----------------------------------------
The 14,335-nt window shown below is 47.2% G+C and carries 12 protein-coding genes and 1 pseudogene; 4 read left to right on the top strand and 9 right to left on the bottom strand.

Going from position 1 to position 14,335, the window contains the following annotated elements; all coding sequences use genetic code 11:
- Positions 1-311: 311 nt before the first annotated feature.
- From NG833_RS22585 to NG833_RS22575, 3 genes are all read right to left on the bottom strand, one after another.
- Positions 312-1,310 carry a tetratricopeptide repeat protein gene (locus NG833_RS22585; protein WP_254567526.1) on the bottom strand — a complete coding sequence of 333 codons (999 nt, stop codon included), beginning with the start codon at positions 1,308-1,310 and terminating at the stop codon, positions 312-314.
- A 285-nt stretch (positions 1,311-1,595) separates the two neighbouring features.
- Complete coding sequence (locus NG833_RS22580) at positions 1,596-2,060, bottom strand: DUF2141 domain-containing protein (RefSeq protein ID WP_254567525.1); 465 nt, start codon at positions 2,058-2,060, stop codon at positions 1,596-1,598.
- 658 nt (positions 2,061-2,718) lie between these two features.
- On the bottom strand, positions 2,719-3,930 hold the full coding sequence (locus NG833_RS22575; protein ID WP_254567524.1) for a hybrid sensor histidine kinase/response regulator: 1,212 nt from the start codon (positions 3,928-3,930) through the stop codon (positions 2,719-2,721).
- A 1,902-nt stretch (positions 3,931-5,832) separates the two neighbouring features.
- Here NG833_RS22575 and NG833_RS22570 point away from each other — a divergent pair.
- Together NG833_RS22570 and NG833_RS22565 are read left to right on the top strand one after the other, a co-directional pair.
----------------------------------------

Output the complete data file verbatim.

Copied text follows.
The 14,335-nt window shown below is 47.2% G+C and carries 12 protein-coding genes and 1 pseudogene; 4 read left to right on the top strand and 9 right to left on the bottom strand.

Going from position 1 to position 14,335, the window contains the following annotated elements; all coding sequences use genetic code 11:
- Positions 1-311: 311 nt before the first annotated feature.
- From NG833_RS22585 to NG833_RS22575, 3 genes are all read right to left on the bottom strand, one after another.
- Positions 312-1,310 carry a tetratricopeptide repeat protein gene (locus NG833_RS22585; protein WP_254567526.1) on the bottom strand — a complete coding sequence of 333 codons (999 nt, stop codon included), beginning with the start codon at positions 1,308-1,310 and terminating at the stop codon, positions 312-314.
- A 285-nt stretch (positions 1,311-1,595) separates the two neighbouring features.
- Complete coding sequence (locus NG833_RS22580) at positions 1,596-2,060, bottom strand: DUF2141 domain-containing protein (RefSeq protein ID WP_254567525.1); 465 nt, start codon at positions 2,058-2,060, stop codon at positions 1,596-1,598.
- 658 nt (positions 2,061-2,718) lie between these two features.
- On the bottom strand, positions 2,719-3,930 hold the full coding sequence (locus NG833_RS22575; protein ID WP_254567524.1) for a hybrid sensor histidine kinase/response regulator: 1,212 nt from the start codon (positions 3,928-3,930) through the stop codon (positions 2,719-2,721).
- A 1,902-nt stretch (positions 3,931-5,832) separates the two neighbouring features.
- Here NG833_RS22575 and NG833_RS22570 point away from each other — a divergent pair.
- Together NG833_RS22570 and NG833_RS22565 are read left to right on the top strand one after the other, a co-directional pair.